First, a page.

According to the FDIC, there were just over 94,000 domestic bank branches at the end of June 2015: a net reduction of almost 1,400 branches from end-June 2014, and a decline of more than 6,000 branches since the U.S. passed the 100,000 branch threshold in mid-2009.
The recent decrease in the number of branches is being driven by a number of factors, including banks’ focus on cutting costs in recent years. In addition, the emergence and strong growth of online and mobile banking usage has led to consumers significantly reducing their use of branches for transaction processing. So how are banks adapting their branch networks to this changing channel environment? An analysis of presentations by leading U.S. banks at the recent Barclays Global Financial Services Conference identified a number of ways that banks are restructuring, repositioning, redesigning and restaffing their branches to ensure that this channel survives and thrives into the future.
- Continuing to pursue branch consolidation. While banks continue to emphasize their commitment to the branch channel in general, they have cut their overall number of branches in recent years, and will continue to do so. At the Barclays conference, KeyBank reported that it had cut its branch network by 10% in the past three years, and envisages a further ongoing reduction at a rate of 2-3% per year.
- Selling off (and acquiring) branch networks. Most leading banks believe they need to have critical mass in particular markets. If they feel that they cannot achieve this goal, they may decide to exit the market entirely. Citi is exiting a number of markets, as it seeks to focus on just 6 major metro markets. Fifth Third recently announced that it is ending its branch presence in Pennsylvania. These branch sell-offs create opportunities for other banks who want to grow their presence in those markets (BB&T acquired Citi’s branch network in Texas, and F.N.B is buying Fifth Third’s 17 branches in Pittsburgh).
- Developing a hub-and-spoke approach. Rather than having a dense network of similarly-sized branches, some banks are looking to establish a hub-and-spoke approach in specific markets. This approach typically features a flagship branch as well as a reduced number of small branches. At the Barclays conference, Synovus claimed that it was applying a hub-and-spoke system. Other banks with flagship branches include Bank of America and Citibank, which now has flagship branches in four of its six target U.S. metro markets.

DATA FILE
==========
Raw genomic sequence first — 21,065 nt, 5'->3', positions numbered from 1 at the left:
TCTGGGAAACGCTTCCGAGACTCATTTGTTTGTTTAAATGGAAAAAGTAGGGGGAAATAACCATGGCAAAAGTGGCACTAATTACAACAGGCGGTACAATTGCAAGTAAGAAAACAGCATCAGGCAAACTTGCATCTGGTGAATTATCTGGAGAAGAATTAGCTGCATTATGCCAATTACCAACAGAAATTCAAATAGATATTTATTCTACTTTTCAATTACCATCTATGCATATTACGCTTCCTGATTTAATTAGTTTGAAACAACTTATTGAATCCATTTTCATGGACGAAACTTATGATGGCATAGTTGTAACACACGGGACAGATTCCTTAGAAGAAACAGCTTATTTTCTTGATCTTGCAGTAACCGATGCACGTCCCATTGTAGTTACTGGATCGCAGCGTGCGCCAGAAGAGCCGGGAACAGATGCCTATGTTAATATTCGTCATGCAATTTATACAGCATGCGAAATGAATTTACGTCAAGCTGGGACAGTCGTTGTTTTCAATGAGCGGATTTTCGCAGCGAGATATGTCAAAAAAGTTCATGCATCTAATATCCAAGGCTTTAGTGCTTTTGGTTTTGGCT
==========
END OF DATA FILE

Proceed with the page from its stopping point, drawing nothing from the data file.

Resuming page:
- Redesigning and re-staffing branches. As the branch channel’s primary role shifts from transaction processing to sales and service, leading banks are overhauling store layouts and are replacing tellers with product experts. In addition to closing or consolidating 400 branches in recent years, PNC reported that it has converted 300 branches to its universal banking model (featuring concierge stations and reformatted teller stations). In addition to providing enhanced sales and services to branch visitors, PNC claims that these branches cost 45% less than traditional branches. In terms of staffing, Bank of America reported that it has added nearly 1,200 financial solutions advisers and small business bankers over the past two years.
- Growing in-store branch networks. Banks like Huntington and U.S. Bank have significant in-store or on-campus branch networks, and remain committed to this channel. Huntington Bank recently announced that it was adding 43 in-store branches in Michigan via its relationship with Meijer Stores.
- Incorporating new functionality into online and mobile banking services to drive branch traffic. Bank of America reported that its clients used the bank’s online and mobile apps to schedule an average of 14,000 branch appointments per week in August 2015. And in September 2015, Bank of America announced online and mobile banking enhancements, which included enabling clients to make same-day financial center appointments.
- Applying guerrilla marketing tactics. Banks are becoming more creative in how they establish a physical presence to better interact with clients and prospects. Leveraging its relationship with the Green Bay Packers, Associated Bank has set up a virtual branch in the parking lot of Lambeau Field to target tailgaters.
While the overall number of branches is likely to continue to decline, most banks appreciate the key role that branches play in sales, service and branding, and remain committed to the channel. However, banks will continue to adjust branch density, design, layout, staffing and integration with other channels, in order to control costs and adapt to new consumer preferences and behaviors in how they interact with their banks.